• A knee injury such as a fractured kneecap can increase the risk of post-traumatic kneecap arthritis.
  • Certain repetitive movements sustained for long periods can wear down the knee joint, leading to osteoarthritis of the kneecap.
  • Statistics indicate that women are affected more commonly than men.
  • Health conditions like dysplasia, gout, rheumatoid arthritis, and Paget’s disease are risk factors for kneecap arthritis.
  • Obesity may cause joint degeneration, which could lead to arthritis of the knee and kneecap.

How Can We Treat It?

Depending on the severity of your patellofemoral arhtritis, we may reocmmend eithe rnon surgical or surgical treatmetns.

Non-surgical treatments include:

  • Weight loss and managemnt
  • Strength training exercises like swimming and walking
  • Cortisone injecions
  • Over-the-counter non steroidal anti inflammatory medications like ibuprofen

Sergies include:

  • Kneecap alignment – A minor surgical procedure to tighten or release soft tissues around the knee modify the actual position of the kneecap to reduce pressure and improve comfort.
  • Arthroscopy – This minimally invasive procedure is performed through a small incision. Its purpose is to trim and smooth joint surfaces that have become rough due to excessive degradation.
  • Knee replacement – In some cases, only the patellofemoral aspect of the knee joint needs to be replaced. However, patients who experience chronic knee pain due to severe joint deterioration may benefit the most from complete replacement.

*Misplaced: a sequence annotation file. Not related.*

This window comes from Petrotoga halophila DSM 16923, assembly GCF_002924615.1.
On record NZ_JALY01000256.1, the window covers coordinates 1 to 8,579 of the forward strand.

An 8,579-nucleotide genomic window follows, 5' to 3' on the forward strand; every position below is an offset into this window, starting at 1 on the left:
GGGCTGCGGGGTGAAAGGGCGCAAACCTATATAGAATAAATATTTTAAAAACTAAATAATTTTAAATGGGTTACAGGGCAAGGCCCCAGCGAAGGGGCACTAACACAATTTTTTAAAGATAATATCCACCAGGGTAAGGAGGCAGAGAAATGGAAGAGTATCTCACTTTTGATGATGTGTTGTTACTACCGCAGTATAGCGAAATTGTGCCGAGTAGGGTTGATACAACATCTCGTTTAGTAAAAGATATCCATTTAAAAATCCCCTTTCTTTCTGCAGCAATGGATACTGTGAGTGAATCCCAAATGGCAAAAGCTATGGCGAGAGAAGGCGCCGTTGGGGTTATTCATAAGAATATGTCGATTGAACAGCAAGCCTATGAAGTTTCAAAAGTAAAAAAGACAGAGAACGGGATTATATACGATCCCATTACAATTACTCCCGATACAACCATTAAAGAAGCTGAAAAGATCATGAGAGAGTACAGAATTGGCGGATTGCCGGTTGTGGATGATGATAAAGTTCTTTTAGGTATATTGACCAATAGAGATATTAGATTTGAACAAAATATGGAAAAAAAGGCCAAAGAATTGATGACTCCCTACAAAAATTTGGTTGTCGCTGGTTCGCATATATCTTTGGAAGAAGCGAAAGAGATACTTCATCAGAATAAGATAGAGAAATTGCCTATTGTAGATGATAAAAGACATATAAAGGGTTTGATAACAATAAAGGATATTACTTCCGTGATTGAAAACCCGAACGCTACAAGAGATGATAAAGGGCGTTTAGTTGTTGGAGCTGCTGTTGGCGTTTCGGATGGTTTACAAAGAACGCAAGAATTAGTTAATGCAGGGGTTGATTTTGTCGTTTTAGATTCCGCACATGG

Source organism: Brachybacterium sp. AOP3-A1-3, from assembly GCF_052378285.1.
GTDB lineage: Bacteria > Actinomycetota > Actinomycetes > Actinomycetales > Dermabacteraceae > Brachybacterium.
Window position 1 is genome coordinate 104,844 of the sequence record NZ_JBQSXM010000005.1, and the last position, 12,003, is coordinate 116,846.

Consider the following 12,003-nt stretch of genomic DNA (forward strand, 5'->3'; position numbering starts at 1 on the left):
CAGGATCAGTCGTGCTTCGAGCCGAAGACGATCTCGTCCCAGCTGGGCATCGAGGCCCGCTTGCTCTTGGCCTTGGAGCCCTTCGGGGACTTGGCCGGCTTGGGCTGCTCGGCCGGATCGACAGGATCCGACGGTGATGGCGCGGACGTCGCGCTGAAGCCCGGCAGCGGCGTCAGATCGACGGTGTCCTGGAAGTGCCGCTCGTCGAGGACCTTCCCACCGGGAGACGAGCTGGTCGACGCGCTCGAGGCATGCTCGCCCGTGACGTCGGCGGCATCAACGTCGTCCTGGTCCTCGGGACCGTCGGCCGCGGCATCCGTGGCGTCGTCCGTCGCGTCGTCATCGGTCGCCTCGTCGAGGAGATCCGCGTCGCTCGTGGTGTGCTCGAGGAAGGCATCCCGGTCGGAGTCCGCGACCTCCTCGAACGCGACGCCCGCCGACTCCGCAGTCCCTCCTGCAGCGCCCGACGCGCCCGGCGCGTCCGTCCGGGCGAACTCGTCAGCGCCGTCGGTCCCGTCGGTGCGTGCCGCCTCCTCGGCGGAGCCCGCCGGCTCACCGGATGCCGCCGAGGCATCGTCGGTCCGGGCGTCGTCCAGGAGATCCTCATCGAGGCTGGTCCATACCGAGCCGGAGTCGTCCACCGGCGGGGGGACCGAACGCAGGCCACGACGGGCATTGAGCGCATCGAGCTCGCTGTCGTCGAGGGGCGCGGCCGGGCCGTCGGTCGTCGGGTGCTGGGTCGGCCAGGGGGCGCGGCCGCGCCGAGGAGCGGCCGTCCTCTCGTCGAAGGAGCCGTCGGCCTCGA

If you experience chronic joint pain in your knees, schedule an appointment with Dr. John Moore at Pinehurst Srugical to get examined. Contact us at our office today and call us at 910.295.0224

Arthritis Pinehurst, NC

4 Thanksgiving Foods That Are Good for Your Arthritis

Living with arthritis can put a real damper on everyday things like trying to open a jar of pasta sauce or even turn your doorknob. This Thanksgiving, rather than just loading your plate full of things to eat that aren’t exactly doing your body any favors, this article will list four Thanksgiving foods that are good for your arthritis. Read on to learn more.

Swap The Sugar Pies For Fruit Pies

Even though that chocolate cream pie or that pecan pie may sound a little tantalizing to your taste buds, try eating fruit pies instead. Fruit pies are the healthier option and will hopefully help you cut calories which will prevent you from gaining some additional weight that will be harmful to your joints.

Skip The Gravy

When it comes to fat drippings like gravy, they are high in saturated fats which are associated with joint inflammation and obesity; both of which you don’t want any part of if you have arthritis. Rather than dousing everything on your plate in gravy, reach for a healthier alternative like cranberry sauce instead.

Go For Fresh Veggies Over Casseroles

Sweet potato casserole and green bean casserole are two side dishes that you will see at just about every American’s Thanksgiving feast. And even though the added toppings and cream make these casseroles delicious, the excess saturated fats will only lead to joint inflammation and excess swelling.

Skip the Salt

That salt shaker that’s staring at you on the Thanksgiving table may as well be enemy number one. Excess sodium is only going to lead to inflammation and water retention which are not good for your arthritis or your joints. Make sure that you use low sodium turkey broth and that you skip the additional salt on your plate.

It can be hard to know exactly what you should and shouldn’t eat for your joint health. Use the tips in this article to ease swelling and discomfort this Thanksgiving. To learn more, schedule an appointment with us at our Pinehurst office today and call us at 910.295.0224.